The Present

I run an astronomy course for homeschooled children of elementary and middle school ages.Last night’s session wasmy lecture entitled “Distance and Time”, dealing with the rather fascinating fact that in astronomy we are always observing events in the past. Although most educated adults “understand” this fact superficially, spending a couple hours talking about the ramifications of this fact as I expand the range that we’re discussing from the Moon (at about 1.25 light seconds from Earth) to the most distant objects observed by the Hubble Space Telescope (at about 13,000,000,000 light years from Earth) creates a lot of discussion in the class.

Last night, near the very end of the lecture, the youngest member of this class – age 8 I think – asked a very, very profound question. I had driven home the point repeatedly that everything we see happened in the past – even watching me across the room, the light they were seeing had left me a few nanoseconds before they “saw” it. His question (slightly paraphrased):

If everything we see and experience happened in the past, does the Present exist?

This question amazed me on several levels. In his actual phrasing of the question, it was clear to me that this was not an accidental stumbling upon a deep question – he really did have an inkling of what he was asking. The amount of experience he attempted to integrate in that instant was a huge surprise. I am still trying to follow how his mind could have created that question at such an early age.

I had no real hope of answering him in a manner he could understand, but that didn’t stop me from trying. Here is an expansion of what I told the class, in which I tried to explore the issue of observing very short time intervals. Although this was a somewhat technical answer (that no one in the room understood, perhaps including myself at the time), it has lead me further to consider just what the concept “Present” may actually represent.

Similar to how a computer functions, the human mind has a “clock rate”. Unlike a computer, which can perform billions of elementary calculations per second, the human brain’s neurons can fire at most 500 times a second.To receive and recognize visual information may require the firing of dozens of neurons, which brings our visual “frame rate” to maybe 10-50 frames per second. (This makes some sense, since a movie shot at 15 frames a second will appear visually “jerky”, while one shot at 30 or 60 frames per second generally looks smooth). For concreteness, let’s say the mind can receive one frame in 1/50th of a second. That means that anything happening in less than 1/50th of a second will be experienced as simultaneous.

Light travels at 186,000 miles per second. So, using our 1/50th second frame rate, anything that we observe within a range of about 3720 miles at a given instant in “global time” will appear to happen simultaneously. In some psychological sense then, our experience of “Now” has a range of 3720 miles.

As I said, this argument confused us all. And what I’ve written here is much clearer than what I said in the class last night – yet I’m still musing over what it means epistemologically, and what it means for our concept of Time.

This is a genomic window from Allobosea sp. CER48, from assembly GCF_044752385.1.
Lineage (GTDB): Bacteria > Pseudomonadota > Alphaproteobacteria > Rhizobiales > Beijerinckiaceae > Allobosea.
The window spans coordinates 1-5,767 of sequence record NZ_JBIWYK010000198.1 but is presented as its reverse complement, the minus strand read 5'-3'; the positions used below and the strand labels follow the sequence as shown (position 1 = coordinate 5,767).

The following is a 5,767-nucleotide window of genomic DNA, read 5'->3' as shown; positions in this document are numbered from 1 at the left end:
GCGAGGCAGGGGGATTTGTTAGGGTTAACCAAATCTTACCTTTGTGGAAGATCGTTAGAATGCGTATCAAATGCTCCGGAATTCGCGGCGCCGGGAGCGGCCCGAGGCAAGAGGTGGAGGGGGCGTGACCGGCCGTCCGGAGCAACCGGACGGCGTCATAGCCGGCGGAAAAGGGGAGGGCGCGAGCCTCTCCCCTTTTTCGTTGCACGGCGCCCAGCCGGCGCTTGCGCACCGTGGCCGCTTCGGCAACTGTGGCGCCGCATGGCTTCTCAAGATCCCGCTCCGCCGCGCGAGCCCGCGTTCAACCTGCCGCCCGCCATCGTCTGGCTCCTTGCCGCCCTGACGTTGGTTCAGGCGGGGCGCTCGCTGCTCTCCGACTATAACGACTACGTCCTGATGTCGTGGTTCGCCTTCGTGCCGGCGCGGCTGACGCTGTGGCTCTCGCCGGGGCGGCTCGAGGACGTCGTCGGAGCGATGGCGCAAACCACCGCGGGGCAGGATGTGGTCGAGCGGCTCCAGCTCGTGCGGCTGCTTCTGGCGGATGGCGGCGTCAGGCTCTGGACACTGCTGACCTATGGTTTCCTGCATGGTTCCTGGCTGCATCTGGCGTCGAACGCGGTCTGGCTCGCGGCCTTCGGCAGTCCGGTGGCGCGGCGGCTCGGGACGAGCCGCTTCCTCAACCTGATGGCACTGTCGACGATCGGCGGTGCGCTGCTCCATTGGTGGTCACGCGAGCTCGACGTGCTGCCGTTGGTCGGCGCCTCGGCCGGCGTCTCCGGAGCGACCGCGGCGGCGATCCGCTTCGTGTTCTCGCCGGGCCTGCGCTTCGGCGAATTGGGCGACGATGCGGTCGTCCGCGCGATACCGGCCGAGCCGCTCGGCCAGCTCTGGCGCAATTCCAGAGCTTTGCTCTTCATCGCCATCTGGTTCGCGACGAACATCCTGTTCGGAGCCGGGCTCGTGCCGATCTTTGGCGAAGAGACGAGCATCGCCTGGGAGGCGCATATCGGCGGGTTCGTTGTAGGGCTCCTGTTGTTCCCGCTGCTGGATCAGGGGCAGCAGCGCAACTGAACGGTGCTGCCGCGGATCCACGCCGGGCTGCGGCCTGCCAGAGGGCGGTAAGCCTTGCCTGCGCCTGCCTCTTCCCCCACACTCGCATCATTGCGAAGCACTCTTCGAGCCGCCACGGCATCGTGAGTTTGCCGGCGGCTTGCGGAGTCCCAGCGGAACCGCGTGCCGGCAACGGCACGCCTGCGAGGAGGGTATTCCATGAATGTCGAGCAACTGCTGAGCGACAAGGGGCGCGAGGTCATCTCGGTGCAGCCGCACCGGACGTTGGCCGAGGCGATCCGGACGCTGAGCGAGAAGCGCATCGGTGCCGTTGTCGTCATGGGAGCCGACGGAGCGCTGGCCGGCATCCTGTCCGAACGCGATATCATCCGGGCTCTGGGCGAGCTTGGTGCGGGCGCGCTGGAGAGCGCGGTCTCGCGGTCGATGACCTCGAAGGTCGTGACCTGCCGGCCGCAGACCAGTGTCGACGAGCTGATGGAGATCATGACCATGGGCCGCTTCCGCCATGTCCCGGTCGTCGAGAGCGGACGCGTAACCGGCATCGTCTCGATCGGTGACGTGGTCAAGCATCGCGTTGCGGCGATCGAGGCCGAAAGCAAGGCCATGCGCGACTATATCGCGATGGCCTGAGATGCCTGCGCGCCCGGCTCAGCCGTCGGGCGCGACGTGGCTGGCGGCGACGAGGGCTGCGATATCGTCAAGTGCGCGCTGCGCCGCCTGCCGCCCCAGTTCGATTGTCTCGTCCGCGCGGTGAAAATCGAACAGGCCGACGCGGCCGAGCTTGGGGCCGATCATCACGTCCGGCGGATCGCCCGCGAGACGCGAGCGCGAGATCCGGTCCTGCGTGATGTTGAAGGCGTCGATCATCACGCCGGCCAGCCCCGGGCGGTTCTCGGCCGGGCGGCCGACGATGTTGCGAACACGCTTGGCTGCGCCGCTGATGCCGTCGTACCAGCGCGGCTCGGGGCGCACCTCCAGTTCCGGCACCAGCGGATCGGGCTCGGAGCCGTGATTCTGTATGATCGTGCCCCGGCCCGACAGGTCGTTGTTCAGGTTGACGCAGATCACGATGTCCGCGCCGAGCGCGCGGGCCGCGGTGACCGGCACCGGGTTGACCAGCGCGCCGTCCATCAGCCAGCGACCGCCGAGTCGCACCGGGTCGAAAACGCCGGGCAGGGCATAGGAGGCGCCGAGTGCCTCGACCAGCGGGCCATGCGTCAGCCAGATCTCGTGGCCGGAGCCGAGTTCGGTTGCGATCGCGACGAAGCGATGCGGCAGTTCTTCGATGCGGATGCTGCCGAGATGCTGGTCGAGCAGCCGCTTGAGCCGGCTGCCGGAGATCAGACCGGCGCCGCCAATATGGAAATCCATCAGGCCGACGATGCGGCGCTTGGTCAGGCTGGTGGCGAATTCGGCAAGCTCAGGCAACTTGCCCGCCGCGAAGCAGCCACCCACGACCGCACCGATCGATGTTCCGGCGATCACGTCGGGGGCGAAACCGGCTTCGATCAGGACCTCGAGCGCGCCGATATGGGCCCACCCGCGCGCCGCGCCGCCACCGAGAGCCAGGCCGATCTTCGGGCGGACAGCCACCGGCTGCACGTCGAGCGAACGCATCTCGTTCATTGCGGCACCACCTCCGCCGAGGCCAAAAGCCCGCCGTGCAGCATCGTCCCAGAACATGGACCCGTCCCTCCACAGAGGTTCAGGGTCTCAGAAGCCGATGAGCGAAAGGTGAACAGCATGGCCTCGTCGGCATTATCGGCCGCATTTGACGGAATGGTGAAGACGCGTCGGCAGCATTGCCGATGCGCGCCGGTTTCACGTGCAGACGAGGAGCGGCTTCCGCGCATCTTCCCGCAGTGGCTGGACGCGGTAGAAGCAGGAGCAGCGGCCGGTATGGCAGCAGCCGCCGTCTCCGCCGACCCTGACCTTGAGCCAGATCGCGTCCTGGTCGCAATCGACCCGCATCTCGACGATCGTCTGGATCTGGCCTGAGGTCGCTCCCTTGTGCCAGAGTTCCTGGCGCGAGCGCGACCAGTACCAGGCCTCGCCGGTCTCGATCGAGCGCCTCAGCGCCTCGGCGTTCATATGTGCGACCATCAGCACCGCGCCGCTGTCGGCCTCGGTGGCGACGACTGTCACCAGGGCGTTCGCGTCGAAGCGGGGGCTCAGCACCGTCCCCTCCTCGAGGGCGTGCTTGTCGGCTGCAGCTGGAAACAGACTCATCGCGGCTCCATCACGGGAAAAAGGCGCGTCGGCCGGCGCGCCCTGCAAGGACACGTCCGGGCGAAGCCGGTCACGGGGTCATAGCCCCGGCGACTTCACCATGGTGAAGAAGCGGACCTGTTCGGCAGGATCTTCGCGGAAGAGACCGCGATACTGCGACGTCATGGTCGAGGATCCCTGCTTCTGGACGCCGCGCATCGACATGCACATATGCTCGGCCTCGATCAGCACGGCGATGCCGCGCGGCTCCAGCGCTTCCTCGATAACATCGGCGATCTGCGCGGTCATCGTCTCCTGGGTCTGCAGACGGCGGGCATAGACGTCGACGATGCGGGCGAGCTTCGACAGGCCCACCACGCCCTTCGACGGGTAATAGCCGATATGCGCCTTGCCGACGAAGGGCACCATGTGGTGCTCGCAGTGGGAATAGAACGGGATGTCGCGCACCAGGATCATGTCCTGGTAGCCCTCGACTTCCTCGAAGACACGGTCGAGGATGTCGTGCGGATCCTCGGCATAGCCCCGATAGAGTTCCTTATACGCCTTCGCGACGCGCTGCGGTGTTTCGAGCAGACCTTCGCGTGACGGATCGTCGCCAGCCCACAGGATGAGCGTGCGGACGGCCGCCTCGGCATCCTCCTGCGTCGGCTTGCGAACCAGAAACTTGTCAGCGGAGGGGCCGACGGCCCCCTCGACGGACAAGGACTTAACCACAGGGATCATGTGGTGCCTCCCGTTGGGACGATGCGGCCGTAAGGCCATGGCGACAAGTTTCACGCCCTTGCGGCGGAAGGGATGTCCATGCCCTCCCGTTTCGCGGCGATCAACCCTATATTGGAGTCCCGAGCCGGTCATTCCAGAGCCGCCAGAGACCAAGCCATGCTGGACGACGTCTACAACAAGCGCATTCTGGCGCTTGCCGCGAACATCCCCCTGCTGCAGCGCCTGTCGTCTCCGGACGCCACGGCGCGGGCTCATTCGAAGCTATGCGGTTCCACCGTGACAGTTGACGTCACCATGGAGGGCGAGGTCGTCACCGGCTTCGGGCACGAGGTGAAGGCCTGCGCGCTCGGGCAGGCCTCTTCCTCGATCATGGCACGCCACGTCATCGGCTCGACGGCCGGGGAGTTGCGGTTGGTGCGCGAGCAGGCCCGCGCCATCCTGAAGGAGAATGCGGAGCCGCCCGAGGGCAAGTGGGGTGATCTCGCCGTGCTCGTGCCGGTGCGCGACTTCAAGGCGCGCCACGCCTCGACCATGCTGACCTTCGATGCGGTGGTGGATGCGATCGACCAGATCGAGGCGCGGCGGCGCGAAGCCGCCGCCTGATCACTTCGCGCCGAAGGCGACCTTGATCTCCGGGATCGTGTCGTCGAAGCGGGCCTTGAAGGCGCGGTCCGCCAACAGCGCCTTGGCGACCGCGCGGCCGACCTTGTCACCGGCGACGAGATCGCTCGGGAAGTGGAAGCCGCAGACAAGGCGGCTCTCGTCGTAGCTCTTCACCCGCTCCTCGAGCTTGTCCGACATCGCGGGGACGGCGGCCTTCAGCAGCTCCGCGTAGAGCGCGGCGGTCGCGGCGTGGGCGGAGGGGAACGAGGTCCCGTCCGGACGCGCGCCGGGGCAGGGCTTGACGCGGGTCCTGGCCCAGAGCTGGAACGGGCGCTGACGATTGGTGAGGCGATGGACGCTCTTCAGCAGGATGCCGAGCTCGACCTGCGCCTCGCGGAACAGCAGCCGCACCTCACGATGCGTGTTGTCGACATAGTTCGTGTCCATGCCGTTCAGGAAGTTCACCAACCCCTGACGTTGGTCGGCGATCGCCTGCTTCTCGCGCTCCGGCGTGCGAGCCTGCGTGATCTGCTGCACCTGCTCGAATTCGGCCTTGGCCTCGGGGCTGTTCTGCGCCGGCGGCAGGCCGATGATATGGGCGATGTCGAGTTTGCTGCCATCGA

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2 thoughts on “The Present

  1. Dan

    It seems like there might be a delta-epsilon type argument for the case that the present does not exist. Which, generally, seems like it would be consistent with quantum mechanics thought that observation is a necessary part of existence.

    Or you could think about it in terms of the uncertainty principle–the present only exists if you have no clue where you are. Dude, you’re gonna be a hippy!

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  2. Bill

    The apparent illusion here, in my view, comes from the very ingrained notion of the past that our conscience mind, operating in the present, references when attempting projections of processes through time. Such processes stem from cause and effect. We record the progression of the process in our memories, and from this, the notion of time arises in our minds, because the record of the process is sequential, each recognized state being layered in our memory on top of the previous. This is a brain function. So, the act of observing photons occurs in the present (which is all that exits), and the recognition that the photons that we observe can be very old occurs in our minds, in the present (which is all that exists). In other words, our mental awareness of observing something occurs in the present, but the photons that provided the stimulus no longer exist. However, we know that distant photons exist in the present that have not yet arrived to be observed. That is their current state in the present. There are also objects so close to us that the time that passes between the emission/reflection of photons from these objects, and the act of observing those photons, is less than the “refresh rate” of the brain. This does not change the fact that, once observed, the emission/reflection of those particular photons is a past event. A final notion related to this is the following. We never observe “the past”. We only observe the effects on the present caused by past states.

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